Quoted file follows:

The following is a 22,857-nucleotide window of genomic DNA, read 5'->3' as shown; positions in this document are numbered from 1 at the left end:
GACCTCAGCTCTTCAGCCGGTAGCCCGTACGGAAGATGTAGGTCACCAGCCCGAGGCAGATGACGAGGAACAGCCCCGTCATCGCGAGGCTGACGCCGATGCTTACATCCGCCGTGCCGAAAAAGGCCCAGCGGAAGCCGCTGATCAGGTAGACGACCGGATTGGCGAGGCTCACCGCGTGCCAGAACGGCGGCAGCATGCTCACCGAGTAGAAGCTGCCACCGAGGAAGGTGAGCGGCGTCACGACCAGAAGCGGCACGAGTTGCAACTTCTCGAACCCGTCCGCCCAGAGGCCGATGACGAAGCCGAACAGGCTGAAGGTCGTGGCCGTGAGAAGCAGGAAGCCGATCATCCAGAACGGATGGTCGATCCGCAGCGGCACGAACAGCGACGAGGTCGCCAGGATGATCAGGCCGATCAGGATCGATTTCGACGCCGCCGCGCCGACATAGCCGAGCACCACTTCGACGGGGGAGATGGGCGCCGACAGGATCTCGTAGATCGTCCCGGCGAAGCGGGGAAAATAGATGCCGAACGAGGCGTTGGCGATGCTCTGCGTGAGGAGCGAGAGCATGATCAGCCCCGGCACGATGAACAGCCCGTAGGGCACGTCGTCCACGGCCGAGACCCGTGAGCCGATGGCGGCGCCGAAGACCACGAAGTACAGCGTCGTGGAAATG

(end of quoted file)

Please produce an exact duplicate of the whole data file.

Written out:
The following is a 22,857-nucleotide window of genomic DNA, read 5'->3' as shown; positions in this document are numbered from 1 at the left end:
GACCTCAGCTCTTCAGCCGGTAGCCCGTACGGAAGATGTAGGTCACCAGCCCGAGGCAGATGACGAGGAACAGCCCCGTCATCGCGAGGCTGACGCCGATGCTTACATCCGCCGTGCCGAAAAAGGCCCAGCGGAAGCCGCTGATCAGGTAGACGACCGGATTGGCGAGGCTCACCGCGTGCCAGAACGGCGGCAGCATGCTCACCGAGTAGAAGCTGCCACCGAGGAAGGTGAGCGGCGTCACGACCAGAAGCGGCACGAGTTGCAACTTCTCGAACCCGTCCGCCCAGAGGCCGATGACGAAGCCGAACAGGCTGAAGGTCGTGGCCGTGAGAAGCAGGAAGCCGATCATCCAGAACGGATGGTCGATCCGCAGCGGCACGAACAGCGACGAGGTCGCCAGGATGATCAGGCCGATCAGGATCGATTTCGACGCCGCCGCGCCGACATAGCCGAGCACCACTTCGACGGGGGAGATGGGCGCCGACAGGATCTCGTAGATCGTCCCGGCGAAGCGGGGAAAATAGATGCCGAACGAGGCGTTGGCGATGCTCTGCGTGAGGAGCGAGAGCATGATCAGCCCCGGCACGATGAACAGCCCGTAGGGCACGTCGTCCACGGCCGAGACCCGTGAGCCGATGGCGGCGCCGAAGACCACGAAGTACAGCGTCGTGGAAATG